The audit says nothing of auditing interest rates, plus the audits can only take place well after the interest rate is set. What he's arguing for is that the Fed needs to be able to bubble and bust the economy as it sees fit. Opening up the books even 6 months later can give people a heads up as to what the Fed is planning. That information currently is not released. It takes away the insider's (GS, JPM, GE, et al) advantage. The same people that Mike Norman depends on for a job.



2. Under a free floating non-convertible currency system such as the one we currently have there is never an issue of "solvency," and solvency, ostensibly, is what the audit woiuld seek to determine. A currency issuing nation and its central bank "spend" by crediting bank accounts and there is no constraint on the ability to do this because there is no "backing" for the currency as would be the case under a gold standard or fixed exchange rate. Conducting an audit for solvency in a monetary regime where there can never be a solvency issue is nonsensical.

I don't really follow his train of thought here. It sounds like he's saying that since the paper money and digital currency aren't backed by anything, then there's never a such thing as insolvency since it can be created out of nothing. ISN'T THAT THE PROBLEM?? Nevermind that insolvency does indeed happen when the paper and the digits are worthless when the trust is lost in them. What is insolvency if not a lack of money to spend? If no one wants dollars, then how do you spend them?

http://dictionary.reference.com/browse/insolvency

Financial Dictionary
Insolvency
When a company can no longer meet its debt obligations with another firm or institution.

Granted, any and all debts can be paid by printing more money. But after all the debts are paid, we cease to have ANY money whatsoever. His argument is confusing to me. I don't remember 1207 containing any language about insolvency anyway. We just want to know what the Fed is doing!



3. Last but not least: The Fed is required by law to turn over all its profits to the U.S. Treasury. No business in America and probably no business in the entire world is under such a confiscatory directive. If the Fed were allowed to keep its profits in the form of retained earnings--as nearly all businesses do--then its capital over the past 96 years would have grown into the tens of trillions. The question of solvency would be moot. "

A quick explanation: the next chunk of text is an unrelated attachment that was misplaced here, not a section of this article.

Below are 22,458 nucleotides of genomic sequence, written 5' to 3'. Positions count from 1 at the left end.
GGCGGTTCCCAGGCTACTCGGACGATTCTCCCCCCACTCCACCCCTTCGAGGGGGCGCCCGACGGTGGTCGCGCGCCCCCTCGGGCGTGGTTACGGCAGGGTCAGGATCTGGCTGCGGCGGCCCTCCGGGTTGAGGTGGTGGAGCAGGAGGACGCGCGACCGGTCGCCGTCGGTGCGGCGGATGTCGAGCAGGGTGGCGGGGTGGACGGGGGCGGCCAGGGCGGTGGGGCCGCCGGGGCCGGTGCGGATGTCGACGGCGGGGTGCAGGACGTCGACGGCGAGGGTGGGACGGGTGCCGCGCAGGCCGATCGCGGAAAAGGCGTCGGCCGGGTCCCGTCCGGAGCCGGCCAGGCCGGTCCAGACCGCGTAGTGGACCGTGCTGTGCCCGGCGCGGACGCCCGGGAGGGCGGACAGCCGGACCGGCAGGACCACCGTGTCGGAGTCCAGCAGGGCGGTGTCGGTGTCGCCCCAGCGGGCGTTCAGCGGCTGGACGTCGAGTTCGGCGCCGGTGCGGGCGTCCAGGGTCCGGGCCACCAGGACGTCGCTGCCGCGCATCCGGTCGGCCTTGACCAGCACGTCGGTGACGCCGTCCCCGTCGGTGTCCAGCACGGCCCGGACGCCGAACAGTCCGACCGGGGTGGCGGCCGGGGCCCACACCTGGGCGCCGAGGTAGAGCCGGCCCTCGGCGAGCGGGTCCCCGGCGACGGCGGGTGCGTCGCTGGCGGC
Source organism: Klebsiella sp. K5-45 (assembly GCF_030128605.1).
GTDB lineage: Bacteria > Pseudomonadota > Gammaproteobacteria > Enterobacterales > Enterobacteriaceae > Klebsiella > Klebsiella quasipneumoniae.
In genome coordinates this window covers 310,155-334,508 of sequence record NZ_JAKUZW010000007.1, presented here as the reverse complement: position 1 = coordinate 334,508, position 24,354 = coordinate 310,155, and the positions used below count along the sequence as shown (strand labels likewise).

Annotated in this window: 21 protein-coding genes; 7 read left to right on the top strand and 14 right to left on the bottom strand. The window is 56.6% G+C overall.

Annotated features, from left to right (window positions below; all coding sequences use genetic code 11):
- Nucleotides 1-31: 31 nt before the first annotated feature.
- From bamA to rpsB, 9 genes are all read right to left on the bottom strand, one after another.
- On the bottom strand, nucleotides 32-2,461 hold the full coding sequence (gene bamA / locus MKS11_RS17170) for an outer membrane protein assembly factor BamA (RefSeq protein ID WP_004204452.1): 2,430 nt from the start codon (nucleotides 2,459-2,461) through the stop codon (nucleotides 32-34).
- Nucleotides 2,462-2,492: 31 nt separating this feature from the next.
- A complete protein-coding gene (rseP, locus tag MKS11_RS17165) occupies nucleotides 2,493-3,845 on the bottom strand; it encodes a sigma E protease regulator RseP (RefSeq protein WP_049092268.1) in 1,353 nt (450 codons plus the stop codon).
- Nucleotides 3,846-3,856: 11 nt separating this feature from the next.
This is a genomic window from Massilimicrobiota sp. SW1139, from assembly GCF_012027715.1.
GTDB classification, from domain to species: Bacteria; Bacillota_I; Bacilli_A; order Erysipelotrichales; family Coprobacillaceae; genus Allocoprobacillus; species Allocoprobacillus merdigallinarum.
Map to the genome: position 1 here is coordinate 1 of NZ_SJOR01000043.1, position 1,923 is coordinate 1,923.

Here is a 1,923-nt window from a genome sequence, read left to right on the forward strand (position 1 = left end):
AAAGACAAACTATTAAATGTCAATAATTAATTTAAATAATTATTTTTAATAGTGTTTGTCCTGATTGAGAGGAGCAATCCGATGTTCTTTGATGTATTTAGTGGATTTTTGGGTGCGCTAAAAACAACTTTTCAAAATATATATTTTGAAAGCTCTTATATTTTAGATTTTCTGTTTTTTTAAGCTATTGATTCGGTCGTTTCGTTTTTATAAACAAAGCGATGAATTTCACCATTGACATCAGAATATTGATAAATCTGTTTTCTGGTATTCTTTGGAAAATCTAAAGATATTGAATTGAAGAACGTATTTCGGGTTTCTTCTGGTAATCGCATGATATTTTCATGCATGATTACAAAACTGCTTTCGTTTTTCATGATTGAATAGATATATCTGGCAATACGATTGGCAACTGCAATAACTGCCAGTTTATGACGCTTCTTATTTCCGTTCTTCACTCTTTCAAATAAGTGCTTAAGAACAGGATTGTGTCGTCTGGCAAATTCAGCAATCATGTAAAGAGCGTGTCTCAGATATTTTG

Who, then, are we paying the interest on the national debt to? I'd like to see where in law this assertion is supported. We know that the Fed is NOT a gov't agency (this is another point where he tries to confuse the uneducated masses) and is privately owned, only with a federal charter. Therefore the money brought in through the federal income tax is not gov't property. I'd like to see where in law it is stated that the Fed must return all profit back to Treasury. Then I want to see the accounting supporting it! Oh wait, we can't see that (because it doesn't happen). 1207 would fix that little problem and that's why it can't be allowed to pass.

He ignores the other stated purposes for 1207 like revealing which foreign banks are getting wads of dollars at the expense of inflation of our savings. His arguments are weak, nevermind that there's no reason that our own central bank should be keeping so many secrets from the people that support it through use of the fiat money it creates.

Carole
11-04-2009, 06:26 PM
You really need to send that gem to Mr. Norman and let him defend himself. LOL

lester1/2jr
11-04-2009, 07:14 PM
nice